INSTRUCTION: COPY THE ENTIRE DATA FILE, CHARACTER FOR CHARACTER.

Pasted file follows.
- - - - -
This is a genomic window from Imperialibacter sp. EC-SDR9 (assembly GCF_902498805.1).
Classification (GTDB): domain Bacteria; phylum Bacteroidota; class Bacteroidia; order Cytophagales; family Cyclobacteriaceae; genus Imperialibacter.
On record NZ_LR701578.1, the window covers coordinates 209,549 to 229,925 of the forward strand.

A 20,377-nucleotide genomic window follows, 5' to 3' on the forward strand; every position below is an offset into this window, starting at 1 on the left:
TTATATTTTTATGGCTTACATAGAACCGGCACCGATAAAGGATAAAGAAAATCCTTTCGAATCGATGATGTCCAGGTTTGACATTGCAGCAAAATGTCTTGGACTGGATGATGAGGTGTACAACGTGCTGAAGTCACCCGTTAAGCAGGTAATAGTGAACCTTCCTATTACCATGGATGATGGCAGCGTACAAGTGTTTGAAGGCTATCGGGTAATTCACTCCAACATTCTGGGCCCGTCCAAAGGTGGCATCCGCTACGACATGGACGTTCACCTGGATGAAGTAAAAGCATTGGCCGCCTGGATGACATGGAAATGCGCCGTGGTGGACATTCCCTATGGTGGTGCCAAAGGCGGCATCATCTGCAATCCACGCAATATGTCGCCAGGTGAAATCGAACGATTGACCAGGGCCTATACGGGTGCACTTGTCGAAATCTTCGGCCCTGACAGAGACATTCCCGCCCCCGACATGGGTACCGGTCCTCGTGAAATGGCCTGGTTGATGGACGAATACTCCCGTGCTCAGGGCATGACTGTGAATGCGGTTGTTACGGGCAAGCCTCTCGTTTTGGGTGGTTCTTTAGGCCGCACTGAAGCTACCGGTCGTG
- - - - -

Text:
This is a genomic window from Imperialibacter sp. EC-SDR9 (assembly GCF_902498805.1).
Classification (GTDB): domain Bacteria; phylum Bacteroidota; class Bacteroidia; order Cytophagales; family Cyclobacteriaceae; genus Imperialibacter.
On record NZ_LR701578.1, the window covers coordinates 209,549 to 229,925 of the forward strand.

A 20,377-nucleotide genomic window follows, 5' to 3' on the forward strand; every position below is an offset into this window, starting at 1 on the left:
TTATATTTTTATGGCTTACATAGAACCGGCACCGATAAAGGATAAAGAAAATCCTTTCGAATCGATGATGTCCAGGTTTGACATTGCAGCAAAATGTCTTGGACTGGATGATGAGGTGTACAACGTGCTGAAGTCACCCGTTAAGCAGGTAATAGTGAACCTTCCTATTACCATGGATGATGGCAGCGTACAAGTGTTTGAAGGCTATCGGGTAATTCACTCCAACATTCTGGGCCCGTCCAAAGGTGGCATCCGCTACGACATGGACGTTCACCTGGATGAAGTAAAAGCATTGGCCGCCTGGATGACATGGAAATGCGCCGTGGTGGACATTCCCTATGGTGGTGCCAAAGGCGGCATCATCTGCAATCCACGCAATATGTCGCCAGGTGAAATCGAACGATTGACCAGGGCCTATACGGGTGCACTTGTCGAAATCTTCGGCCCTGACAGAGACATTCCCGCCCCCGACATGGGTACCGGTCCTCGTGAAATGGCCTGGTTGATGGACGAATACTCCCGTGCTCAGGGCATGACTGTGAATGCGGTTGTTACGGGCAAGCCTCTCGTTTTGGGTGGTTCTTTAGGCCGCACTGAAGCTACCGGTCGTG